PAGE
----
Maddie Bader 2017-03-07 01:42:57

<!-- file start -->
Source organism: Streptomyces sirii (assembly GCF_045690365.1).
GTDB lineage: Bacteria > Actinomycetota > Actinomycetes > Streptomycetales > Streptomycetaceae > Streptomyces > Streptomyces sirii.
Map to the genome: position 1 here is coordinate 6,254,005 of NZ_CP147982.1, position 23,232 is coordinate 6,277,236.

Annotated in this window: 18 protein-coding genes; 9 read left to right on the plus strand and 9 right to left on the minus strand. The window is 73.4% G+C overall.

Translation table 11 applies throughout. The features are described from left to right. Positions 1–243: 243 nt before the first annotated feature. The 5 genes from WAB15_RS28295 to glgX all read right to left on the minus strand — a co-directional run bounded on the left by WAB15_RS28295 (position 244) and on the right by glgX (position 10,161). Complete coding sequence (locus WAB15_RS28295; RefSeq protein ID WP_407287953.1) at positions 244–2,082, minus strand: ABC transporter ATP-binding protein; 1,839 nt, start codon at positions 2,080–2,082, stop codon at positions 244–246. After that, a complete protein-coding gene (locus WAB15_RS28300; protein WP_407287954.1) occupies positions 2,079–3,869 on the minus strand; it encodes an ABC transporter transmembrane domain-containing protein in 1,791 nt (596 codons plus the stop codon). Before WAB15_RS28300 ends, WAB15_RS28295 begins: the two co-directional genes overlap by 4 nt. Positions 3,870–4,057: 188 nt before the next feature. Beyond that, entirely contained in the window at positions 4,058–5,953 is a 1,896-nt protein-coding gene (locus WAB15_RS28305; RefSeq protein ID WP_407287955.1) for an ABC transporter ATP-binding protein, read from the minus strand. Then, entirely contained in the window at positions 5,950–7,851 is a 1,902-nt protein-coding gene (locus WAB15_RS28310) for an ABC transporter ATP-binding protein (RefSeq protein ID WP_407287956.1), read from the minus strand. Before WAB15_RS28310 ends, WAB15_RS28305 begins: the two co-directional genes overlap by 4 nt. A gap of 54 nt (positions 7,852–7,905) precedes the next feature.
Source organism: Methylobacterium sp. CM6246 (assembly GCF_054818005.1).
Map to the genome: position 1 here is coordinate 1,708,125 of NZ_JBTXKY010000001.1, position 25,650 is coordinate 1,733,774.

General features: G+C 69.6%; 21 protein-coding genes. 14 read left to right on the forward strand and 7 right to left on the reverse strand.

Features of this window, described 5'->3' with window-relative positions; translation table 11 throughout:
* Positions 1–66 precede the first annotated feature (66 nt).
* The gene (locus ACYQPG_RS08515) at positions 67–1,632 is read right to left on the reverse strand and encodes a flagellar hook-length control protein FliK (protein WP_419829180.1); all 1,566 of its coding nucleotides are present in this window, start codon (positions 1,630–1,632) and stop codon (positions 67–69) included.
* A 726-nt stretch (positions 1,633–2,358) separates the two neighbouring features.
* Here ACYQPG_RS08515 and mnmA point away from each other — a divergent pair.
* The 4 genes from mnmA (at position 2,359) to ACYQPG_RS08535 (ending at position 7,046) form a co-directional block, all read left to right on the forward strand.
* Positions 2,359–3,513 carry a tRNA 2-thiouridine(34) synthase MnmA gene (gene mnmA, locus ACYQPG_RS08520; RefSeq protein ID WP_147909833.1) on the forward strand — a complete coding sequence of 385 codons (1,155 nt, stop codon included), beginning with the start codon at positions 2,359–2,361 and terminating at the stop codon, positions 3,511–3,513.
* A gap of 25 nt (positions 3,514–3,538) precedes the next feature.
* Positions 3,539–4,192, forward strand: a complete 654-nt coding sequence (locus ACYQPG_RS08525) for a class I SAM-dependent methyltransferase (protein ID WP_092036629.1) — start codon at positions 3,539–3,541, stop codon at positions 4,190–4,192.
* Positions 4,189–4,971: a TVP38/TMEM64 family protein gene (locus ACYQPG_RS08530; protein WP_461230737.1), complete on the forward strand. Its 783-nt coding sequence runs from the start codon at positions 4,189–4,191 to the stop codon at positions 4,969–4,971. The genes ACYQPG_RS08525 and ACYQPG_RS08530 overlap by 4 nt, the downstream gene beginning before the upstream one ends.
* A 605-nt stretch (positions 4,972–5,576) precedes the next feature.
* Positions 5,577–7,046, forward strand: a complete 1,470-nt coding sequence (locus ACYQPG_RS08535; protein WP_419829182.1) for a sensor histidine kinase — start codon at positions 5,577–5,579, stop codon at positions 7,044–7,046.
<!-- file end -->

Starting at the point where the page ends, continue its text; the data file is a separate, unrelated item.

INTERVIEW AND WRITING TIPS TO HELP YOU STRESS A A LITTLE LESS When it comes to interviewing, there are many ways to begin. Some people dive into it headfirst with no questions prepared and prefer to just have a conversation. Others tend to go above and beyond with 20 questions and an extensive list of background information to help the interview be as efficient as possible. Neither of these strategies is wrong because there is no set way to go about an interview. That is the beauty of journalism: Interviewing is a technique best learned through practice. It is in practice that you hone your skills and learn what works for you. The strategies below will help you get started. Research. In smaller schools, it is easy to know about most affairs, which is not always possible in larger schools. School calendars or club boards are great tools to use when planning an interview. They give you information, pictures and an idea of who to interview. Conversate. Interviews can be awkward and intimidating. Breathing exercises, mock interviews with friends, or talking in front of a mirror alone are great ways to help prepare for an interview, no matter how silly it sounds. Manage Quotes. Quotes are important and pulling them into an article may seem tricky. Asking at the beginning of the interview for contact information to confirm details and verify quotes during the interview are crucial. Always make sure that the quotes are accurate and pertain to the situation. A recorder, jotting down details, and starting on the article soon after will keep the interview fresh in your mind and help clear up loose ties as well. Socialize. Being ajournalist, you have to step outside your comfort zone. You may be informed of the activities in clubs in which you participate, but what about other clubs? Consider the kids involved in these extracurriculars, but also the kids who aren't involved in anything at all. You need to be able to have a conversation with them to have a good interview. I suggest going to teachers and asking them about a student and their best qualities or achievements if you are struggling to find students to interview. Now you have your information and have to put it together. The Yearbook Blueprint book from Walsworth has examples on how to organize your article and follow AP style. You should always get copy proofread by a teacher. Our yearbook staff has a writing team which evaluates our copy before the teacher sees it. Whatever system you have in your program, make sure you have multiple eyes scanning over your copy to ensure everything is correct. The best interviewing techniques come from practice. Be sure to use all free as well as affordable resources available to help develop yourself as a writer. Check out your local interscholastic press association, Walsworth's Yearbook Help at yearbookhelp.com, Walsworth's Yearbook Suite curriculum, and Poytner.com to utilize resources to make you a better writer. ON THE WEB For more Editor-in-chief Corner columns, go to walsworthyearbooks.com/ideafile. Maddie Bader is a junior in her first year of yearbook at Hermann High School in Hermann, Missouri. She is the copy editor. Yearbook has helped her learn useful life skills and has taught her more about the world of journalism. After graduation, she plans to study journalism and pursue her dream of becoming a journalist.
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